As I write this I am realizing just how out of balance my life has become. I have tried so hard to not be the squeaky wheel asking for the help, which I need to accomplish my job. I have taken on more and more and just put in the work to get ‘er done. But it came with a cost…exhaustion, burnout and acutely painful eye strain.
My Work-Life Balance Manifesto
I am trying to change the script of my life at home and at work. Getting into a healthy rhythm has been difficult. I have not defined clear boundaries, nor have I practiced self-care. I have tolerated and been accepting of things I should have halted long ago. Fears have incentivized longer hours and burnout. That stops today as I reconcile the how with the why and create a plan for moving forward.
I pledge to take care of myself as I am a valuable asset. . I will do so by:
- Separating work and life. Even though I work from home, I will disengage during on off hours. The work day never seems to end when you work from home and carry a digital device with you everywhere.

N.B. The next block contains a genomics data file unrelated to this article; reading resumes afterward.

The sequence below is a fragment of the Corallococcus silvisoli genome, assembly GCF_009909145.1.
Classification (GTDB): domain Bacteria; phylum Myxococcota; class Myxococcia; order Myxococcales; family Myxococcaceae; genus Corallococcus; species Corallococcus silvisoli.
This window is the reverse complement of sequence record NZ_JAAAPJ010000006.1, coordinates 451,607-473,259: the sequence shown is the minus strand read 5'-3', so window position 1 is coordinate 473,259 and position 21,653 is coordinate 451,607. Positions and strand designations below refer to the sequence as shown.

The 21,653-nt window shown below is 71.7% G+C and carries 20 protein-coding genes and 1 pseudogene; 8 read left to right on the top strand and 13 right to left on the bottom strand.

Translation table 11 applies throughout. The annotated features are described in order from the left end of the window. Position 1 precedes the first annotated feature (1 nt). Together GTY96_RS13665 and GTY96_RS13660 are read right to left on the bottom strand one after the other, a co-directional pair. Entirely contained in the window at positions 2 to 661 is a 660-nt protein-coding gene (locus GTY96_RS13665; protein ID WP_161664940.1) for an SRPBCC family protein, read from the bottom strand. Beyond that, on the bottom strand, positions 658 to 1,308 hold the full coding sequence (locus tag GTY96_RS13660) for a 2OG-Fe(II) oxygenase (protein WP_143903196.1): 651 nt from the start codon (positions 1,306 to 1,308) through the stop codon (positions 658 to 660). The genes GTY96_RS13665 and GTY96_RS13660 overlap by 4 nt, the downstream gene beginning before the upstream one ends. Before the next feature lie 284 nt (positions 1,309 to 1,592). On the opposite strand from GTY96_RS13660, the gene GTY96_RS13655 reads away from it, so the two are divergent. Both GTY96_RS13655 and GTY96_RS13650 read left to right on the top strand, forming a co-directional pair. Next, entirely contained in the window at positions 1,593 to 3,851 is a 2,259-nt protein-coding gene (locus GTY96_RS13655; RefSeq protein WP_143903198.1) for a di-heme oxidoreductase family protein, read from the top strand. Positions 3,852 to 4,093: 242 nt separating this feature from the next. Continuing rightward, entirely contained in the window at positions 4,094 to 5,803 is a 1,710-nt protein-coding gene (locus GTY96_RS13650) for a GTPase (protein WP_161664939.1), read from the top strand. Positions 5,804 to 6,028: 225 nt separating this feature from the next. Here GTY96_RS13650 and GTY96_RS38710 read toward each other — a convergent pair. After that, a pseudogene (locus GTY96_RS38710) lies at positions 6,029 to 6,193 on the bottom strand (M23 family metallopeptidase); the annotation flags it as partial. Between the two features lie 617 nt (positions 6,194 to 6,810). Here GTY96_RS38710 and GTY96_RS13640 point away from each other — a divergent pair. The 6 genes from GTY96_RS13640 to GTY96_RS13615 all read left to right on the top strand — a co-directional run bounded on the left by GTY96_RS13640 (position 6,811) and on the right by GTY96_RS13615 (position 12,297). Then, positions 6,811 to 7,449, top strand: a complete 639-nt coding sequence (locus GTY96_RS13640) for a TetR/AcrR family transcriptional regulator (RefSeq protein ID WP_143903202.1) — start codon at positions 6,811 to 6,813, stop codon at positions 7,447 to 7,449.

- Meditating and exercising more often. “When I talk about balance, not everything has to be the completion and achievement of a task, it also has to include self-care so that your body, mind and soul are being refreshed,” says executive coach Marilyn Puder-York, PhD, The Office Survival Guide.
- Unplugging. Experts agree: the compounding stress from the never-ending workday is damaging. It can hurt relationships, health and overall happiness.
- Asking for help when I need it. Just because I can do it does not mean I should do it.
- Until I have help at work, I will cease trying to do it all. Instead of doing it all, I will prioritize my day and work only on those tasks in the time I have. When I get help at work, I will focus on activities I specialize in, which bring the value to my company. I will delegate everything else.
- Setting boundaries of what I will accept and what I will not accept into my life.
- Striving for excellence and letting go of perfectionism. Nobody cares anyway.
- Making quality time true quality time. “There are times when you should just shut your phone off and enjoy the moment,” says Robert Brooks, a professor of psychology at Harvard Medical School and co-author of The Power of Resilience: Achieving Balance, Confidence and Personal Strength in Your Life.
- Unhinging self-worth from performance.
Final Thoughts and Resources
I have researched this topic on and off for the past several months as I realized I could not continue at the pace I had established. I have found a great many articles that have helped me form my manifesto. Here are a few that may help you: